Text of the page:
So, you might have heard that Colorado Rockies first base coach Glenallen Hill has taken to wearing a helmet as he performs his on-field duties. In the wake of base coach Mike Coolabaugh’s death, this seems like an extremely sensible precaution to take. So why is Hill’s the only name I see in the headlines?
Because athletes are obsessed with cool and the status quo.
Even if the granny-style free throw shot were 100% effective, 100% of NBA stars would refuse to use it. Because even these world-famous Alpha dogs really, really care what people think of them.
Even retired athletes like Glenallen, who have long since left their playing days behind, are terrified of looking “goofy” in front of their peers. Rare is the person, athlete or not, who reaches the plane of self-actualization that allows him or her to put appearances aside and focus directly on right and wrong. I don’t know if Glenallen is there, or if he’s just scared, but kudos to Coach Hill for being man enough to step out of the mainstream and do the right thing for himself, and for the future of the game.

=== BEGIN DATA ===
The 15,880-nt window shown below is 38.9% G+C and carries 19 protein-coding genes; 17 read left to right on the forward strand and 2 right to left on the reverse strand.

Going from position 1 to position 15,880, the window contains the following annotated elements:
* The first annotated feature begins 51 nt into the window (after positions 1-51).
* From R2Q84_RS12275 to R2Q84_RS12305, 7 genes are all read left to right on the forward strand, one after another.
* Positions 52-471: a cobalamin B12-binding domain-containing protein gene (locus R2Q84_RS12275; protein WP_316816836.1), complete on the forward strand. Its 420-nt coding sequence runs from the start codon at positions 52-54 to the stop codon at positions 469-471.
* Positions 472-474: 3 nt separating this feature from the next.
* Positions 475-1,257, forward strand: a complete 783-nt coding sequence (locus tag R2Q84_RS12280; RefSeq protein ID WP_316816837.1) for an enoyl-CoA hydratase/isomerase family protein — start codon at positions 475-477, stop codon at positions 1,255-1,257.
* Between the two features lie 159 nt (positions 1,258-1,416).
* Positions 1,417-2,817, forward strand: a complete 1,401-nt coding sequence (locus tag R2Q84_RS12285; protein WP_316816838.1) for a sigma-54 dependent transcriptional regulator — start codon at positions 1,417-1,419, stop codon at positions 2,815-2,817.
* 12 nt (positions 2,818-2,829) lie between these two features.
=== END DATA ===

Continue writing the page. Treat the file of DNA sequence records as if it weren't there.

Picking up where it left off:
Is the helmet going to mush down his hair? Yes. Will he look a bit comical during the 99.99999999% of plays where the ball comes nowhere near hitting him? Yes. And Hill admits in an ESPN.com interview that he wavered until his friend’s accident convinced him to think beyond his ego:
“I had thought about it but didn’t want to put it into play,” Hill said. “Then, I heard about Mike and it brought a lot of emotions, for his family, his children, safety, how many close calls I’ve had. It just makes sense.”
Hill echoed a sentiment expressed by many players, coaches and managers around the league who said their greater concern was for the fans, especially kids, who sit so close to the action.
Obviously we need to protect fans, too. Will it kind of suck that your expensive seats along the foul lines have a little netting in front of them? Yeah, for a while. But the human eye is an amazing thing. After an inning or so of watching the action, your brain will cease to register the twine and you’ll just be watching a great game – free from the fear of having your brains bashed in by an errant ball or bat.
Stagecoach wheels spin backward, film frames present fluid motion, and there is no net, Neo.
So if you’re heading out to Coors, or if the Rockies are coming to your town, spare a kind thought for the man who’s chatting with Troy Tulowitzki after he reaches first base. He’s a pioneer. Here’s hoping some more hardheads follow his lead.
Helmet tip to The Feed, writing at Epic Carnival.